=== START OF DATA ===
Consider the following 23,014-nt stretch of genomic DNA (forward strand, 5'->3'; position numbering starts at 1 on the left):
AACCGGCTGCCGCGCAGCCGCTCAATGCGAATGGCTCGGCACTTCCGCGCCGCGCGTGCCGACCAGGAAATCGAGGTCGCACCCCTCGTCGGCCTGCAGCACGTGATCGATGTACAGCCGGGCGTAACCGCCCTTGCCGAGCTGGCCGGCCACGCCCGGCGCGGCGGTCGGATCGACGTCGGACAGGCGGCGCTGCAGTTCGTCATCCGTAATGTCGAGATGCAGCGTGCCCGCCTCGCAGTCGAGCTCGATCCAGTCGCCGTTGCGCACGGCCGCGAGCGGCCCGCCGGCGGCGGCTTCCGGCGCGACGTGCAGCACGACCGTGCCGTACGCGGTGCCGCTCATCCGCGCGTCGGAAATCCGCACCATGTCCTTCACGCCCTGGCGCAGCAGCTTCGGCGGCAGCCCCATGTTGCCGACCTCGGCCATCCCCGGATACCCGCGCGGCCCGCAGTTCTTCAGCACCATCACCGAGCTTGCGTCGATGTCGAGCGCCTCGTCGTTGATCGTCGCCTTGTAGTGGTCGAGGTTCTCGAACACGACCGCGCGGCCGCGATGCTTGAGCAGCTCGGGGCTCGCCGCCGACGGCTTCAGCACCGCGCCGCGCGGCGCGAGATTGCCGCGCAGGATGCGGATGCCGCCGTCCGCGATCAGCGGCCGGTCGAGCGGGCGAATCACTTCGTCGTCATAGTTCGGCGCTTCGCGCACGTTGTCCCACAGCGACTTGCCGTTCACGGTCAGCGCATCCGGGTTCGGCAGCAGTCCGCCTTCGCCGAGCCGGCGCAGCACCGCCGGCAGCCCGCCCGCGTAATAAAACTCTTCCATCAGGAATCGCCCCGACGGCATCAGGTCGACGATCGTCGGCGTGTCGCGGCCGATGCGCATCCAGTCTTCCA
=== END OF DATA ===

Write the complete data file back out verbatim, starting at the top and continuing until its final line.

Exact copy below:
Consider the following 23,014-nt stretch of genomic DNA (forward strand, 5'->3'; position numbering starts at 1 on the left):
AACCGGCTGCCGCGCAGCCGCTCAATGCGAATGGCTCGGCACTTCCGCGCCGCGCGTGCCGACCAGGAAATCGAGGTCGCACCCCTCGTCGGCCTGCAGCACGTGATCGATGTACAGCCGGGCGTAACCGCCCTTGCCGAGCTGGCCGGCCACGCCCGGCGCGGCGGTCGGATCGACGTCGGACAGGCGGCGCTGCAGTTCGTCATCCGTAATGTCGAGATGCAGCGTGCCCGCCTCGCAGTCGAGCTCGATCCAGTCGCCGTTGCGCACGGCCGCGAGCGGCCCGCCGGCGGCGGCTTCCGGCGCGACGTGCAGCACGACCGTGCCGTACGCGGTGCCGCTCATCCGCGCGTCGGAAATCCGCACCATGTCCTTCACGCCCTGGCGCAGCAGCTTCGGCGGCAGCCCCATGTTGCCGACCTCGGCCATCCCCGGATACCCGCGCGGCCCGCAGTTCTTCAGCACCATCACCGAGCTTGCGTCGATGTCGAGCGCCTCGTCGTTGATCGTCGCCTTGTAGTGGTCGAGGTTCTCGAACACGACCGCGCGGCCGCGATGCTTGAGCAGCTCGGGGCTCGCCGCCGACGGCTTCAGCACCGCGCCGCGCGGCGCGAGATTGCCGCGCAGGATGCGGATGCCGCCGTCCGCGATCAGCGGCCGGTCGAGCGGGCGAATCACTTCGTCGTCATAGTTCGGCGCTTCGCGCACGTTGTCCCACAGCGACTTGCCGTTCACGGTCAGCGCATCCGGGTTCGGCAGCAGTCCGCCTTCGCCGAGCCGGCGCAGCACCGCCGGCAGCCCGCCCGCGTAATAAAACTCTTCCATCAGGAATCGCCCCGACGGCATCAGGTCGACGATCGTCGGCGTGTCGCGGCCGATGCGCATCCAGTCTTCCA